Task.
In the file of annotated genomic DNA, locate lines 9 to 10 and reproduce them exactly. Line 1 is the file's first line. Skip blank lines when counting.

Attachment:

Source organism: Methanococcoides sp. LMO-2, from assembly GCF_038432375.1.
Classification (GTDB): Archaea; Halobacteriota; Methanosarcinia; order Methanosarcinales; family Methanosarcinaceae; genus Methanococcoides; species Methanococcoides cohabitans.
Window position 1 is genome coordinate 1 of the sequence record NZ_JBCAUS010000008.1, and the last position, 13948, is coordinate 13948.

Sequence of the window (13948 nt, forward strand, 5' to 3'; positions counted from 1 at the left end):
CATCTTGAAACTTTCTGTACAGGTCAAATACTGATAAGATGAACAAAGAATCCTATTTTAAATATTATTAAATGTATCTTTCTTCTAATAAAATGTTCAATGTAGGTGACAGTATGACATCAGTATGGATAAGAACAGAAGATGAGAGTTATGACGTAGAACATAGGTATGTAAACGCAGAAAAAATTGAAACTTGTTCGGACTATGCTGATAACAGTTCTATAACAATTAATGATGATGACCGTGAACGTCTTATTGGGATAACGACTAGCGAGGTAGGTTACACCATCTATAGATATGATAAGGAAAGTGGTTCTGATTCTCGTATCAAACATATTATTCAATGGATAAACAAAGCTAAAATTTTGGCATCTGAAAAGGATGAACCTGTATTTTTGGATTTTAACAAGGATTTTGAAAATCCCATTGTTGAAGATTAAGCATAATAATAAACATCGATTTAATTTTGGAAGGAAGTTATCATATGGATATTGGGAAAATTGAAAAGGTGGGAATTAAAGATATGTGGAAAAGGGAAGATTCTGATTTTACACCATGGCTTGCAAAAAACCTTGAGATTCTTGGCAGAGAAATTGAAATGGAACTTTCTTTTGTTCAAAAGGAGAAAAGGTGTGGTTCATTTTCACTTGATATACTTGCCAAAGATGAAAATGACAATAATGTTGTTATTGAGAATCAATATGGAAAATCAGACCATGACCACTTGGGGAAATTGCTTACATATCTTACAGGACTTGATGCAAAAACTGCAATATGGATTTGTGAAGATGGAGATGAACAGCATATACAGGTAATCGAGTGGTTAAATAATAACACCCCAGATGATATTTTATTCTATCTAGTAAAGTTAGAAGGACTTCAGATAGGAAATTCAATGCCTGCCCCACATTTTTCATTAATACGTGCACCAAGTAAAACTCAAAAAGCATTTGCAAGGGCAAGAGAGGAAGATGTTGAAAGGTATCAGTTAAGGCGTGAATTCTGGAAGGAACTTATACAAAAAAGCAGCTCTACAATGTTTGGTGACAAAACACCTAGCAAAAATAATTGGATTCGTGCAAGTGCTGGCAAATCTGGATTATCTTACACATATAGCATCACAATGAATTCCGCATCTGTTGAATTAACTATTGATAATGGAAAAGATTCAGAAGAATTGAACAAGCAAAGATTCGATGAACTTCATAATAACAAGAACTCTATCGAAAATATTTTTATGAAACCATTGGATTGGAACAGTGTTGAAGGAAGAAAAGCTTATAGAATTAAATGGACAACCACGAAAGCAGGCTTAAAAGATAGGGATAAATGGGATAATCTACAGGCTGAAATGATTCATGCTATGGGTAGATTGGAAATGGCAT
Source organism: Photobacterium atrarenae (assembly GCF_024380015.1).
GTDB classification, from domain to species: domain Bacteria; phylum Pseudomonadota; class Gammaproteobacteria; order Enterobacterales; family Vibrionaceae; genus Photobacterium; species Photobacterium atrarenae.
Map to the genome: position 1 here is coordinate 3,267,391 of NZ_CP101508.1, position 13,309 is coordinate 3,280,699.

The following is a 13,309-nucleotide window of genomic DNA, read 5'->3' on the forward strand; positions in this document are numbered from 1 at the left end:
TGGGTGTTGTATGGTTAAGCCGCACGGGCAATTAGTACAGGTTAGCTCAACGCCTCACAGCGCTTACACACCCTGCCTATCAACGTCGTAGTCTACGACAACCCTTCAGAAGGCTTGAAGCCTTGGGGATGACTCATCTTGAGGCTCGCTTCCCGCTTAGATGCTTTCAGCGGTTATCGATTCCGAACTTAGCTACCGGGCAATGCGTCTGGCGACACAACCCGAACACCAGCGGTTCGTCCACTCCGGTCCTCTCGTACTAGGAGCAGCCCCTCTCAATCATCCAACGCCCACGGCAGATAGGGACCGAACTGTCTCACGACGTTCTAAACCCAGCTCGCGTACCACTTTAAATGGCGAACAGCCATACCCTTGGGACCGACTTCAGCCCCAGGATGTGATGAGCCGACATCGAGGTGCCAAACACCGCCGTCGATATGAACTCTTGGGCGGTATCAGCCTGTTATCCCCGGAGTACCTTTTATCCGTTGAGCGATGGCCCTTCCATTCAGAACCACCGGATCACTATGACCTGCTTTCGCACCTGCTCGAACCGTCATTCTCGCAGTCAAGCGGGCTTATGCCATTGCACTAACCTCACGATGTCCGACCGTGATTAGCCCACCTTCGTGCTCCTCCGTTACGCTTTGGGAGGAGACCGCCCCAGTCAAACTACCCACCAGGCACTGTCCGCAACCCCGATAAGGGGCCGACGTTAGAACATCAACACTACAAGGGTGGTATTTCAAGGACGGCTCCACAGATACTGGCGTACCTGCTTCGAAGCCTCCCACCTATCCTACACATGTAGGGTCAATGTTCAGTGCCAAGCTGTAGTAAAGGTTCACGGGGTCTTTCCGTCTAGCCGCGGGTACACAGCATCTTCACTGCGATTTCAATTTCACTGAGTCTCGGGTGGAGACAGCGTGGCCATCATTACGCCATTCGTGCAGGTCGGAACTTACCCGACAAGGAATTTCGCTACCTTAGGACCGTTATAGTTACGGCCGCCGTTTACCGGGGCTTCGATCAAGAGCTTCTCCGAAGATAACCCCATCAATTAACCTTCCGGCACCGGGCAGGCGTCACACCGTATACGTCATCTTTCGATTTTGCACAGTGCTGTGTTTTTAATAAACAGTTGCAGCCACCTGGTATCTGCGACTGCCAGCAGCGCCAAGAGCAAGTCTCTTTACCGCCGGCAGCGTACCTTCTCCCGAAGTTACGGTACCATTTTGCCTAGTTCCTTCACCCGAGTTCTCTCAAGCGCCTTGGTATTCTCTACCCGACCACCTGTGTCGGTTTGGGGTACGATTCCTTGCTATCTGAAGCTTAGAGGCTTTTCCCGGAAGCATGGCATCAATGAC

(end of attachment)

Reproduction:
The following is a 13,309-nucleotide window of genomic DNA, read 5'->3' on the forward strand; positions in this document are numbered from 1 at the left end:
TGGGTGTTGTATGGTTAAGCCGCACGGGCAATTAGTACAGGTTAGCTCAACGCCTCACAGCGCTTACACACCCTGCCTATCAACGTCGTAGTCTACGACAACCCTTCAGAAGGCTTGAAGCCTTGGGGATGACTCATCTTGAGGCTCGCTTCCCGCTTAGATGCTTTCAGCGGTTATCGATTCCGAACTTAGCTACCGGGCAATGCGTCTGGCGACACAACCCGAACACCAGCGGTTCGTCCACTCCGGTCCTCTCGTACTAGGAGCAGCCCCTCTCAATCATCCAACGCCCACGGCAGATAGGGACCGAACTGTCTCACGACGTTCTAAACCCAGCTCGCGTACCACTTTAAATGGCGAACAGCCATACCCTTGGGACCGACTTCAGCCCCAGGATGTGATGAGCCGACATCGAGGTGCCAAACACCGCCGTCGATATGAACTCTTGGGCGGTATCAGCCTGTTATCCCCGGAGTACCTTTTATCCGTTGAGCGATGGCCCTTCCATTCAGAACCACCGGATCACTATGACCTGCTTTCGCACCTGCTCGAACCGTCATTCTCGCAGTCAAGCGGGCTTATGCCATTGCACTAACCTCACGATGTCCGACCGTGATTAGCCCACCTTCGTGCTCCTCCGTTACGCTTTGGGAGGAGACCGCCCCAGTCAAACTACCCACCAGGCACTGTCCGCAACCCCGATAAGGGGCCGACGTTAGAACATCAACACTACAAGGGTGGTATTTCAAGGACGGCTCCACAGATACTGGCGTACCTGCTTCGAAGCCTCCCACCTATCCTACACATGTAGGGTCAATGTTCAGTGCCAAGCTGTAGTAAAGGTTCACGGGGTCTTTCCGTCTAGCCGCGGGTACACAGCATCTTCACTGCGATTTCAATTTCACTGAGTCTCGGGTGGAGACAGCGTGGCCATCATTACGCCATTCGTGCAGGTCGGAACTTACCCGACAAGGAATTTCGCTACCTTAGGACCGTTATAGTTACGGCCGCCGTTTACCGGGGCTTCGATCAAGAGCTTCTCCGAAGATAACCCCATCAATTAACCTTCCGGCACCGGGCAGGCGTCACACCGTATACGTCATCTTTCGATTTTGCACAGTGCTGTGTTTTTAATAAACAGTTGCAGCCACCTGGTATCTGCGACTGCCAGCAGCGCCAAGAGCAAGTCTCTTTACCGCCGGCAGCGTACCTTCTCCCGAAGTTACGGTACCATTTTGCCTAGTTCCTTCACCCGAGTTCTCTCAAGCGCCTTGGTATTCTCTACCCGACCACCTGTGTCGGTTTGGGGTACGATTCCTTGCTATCTGAAGCTTAGAGGCTTTTCCCGGAAGCATGGCATCAATGAC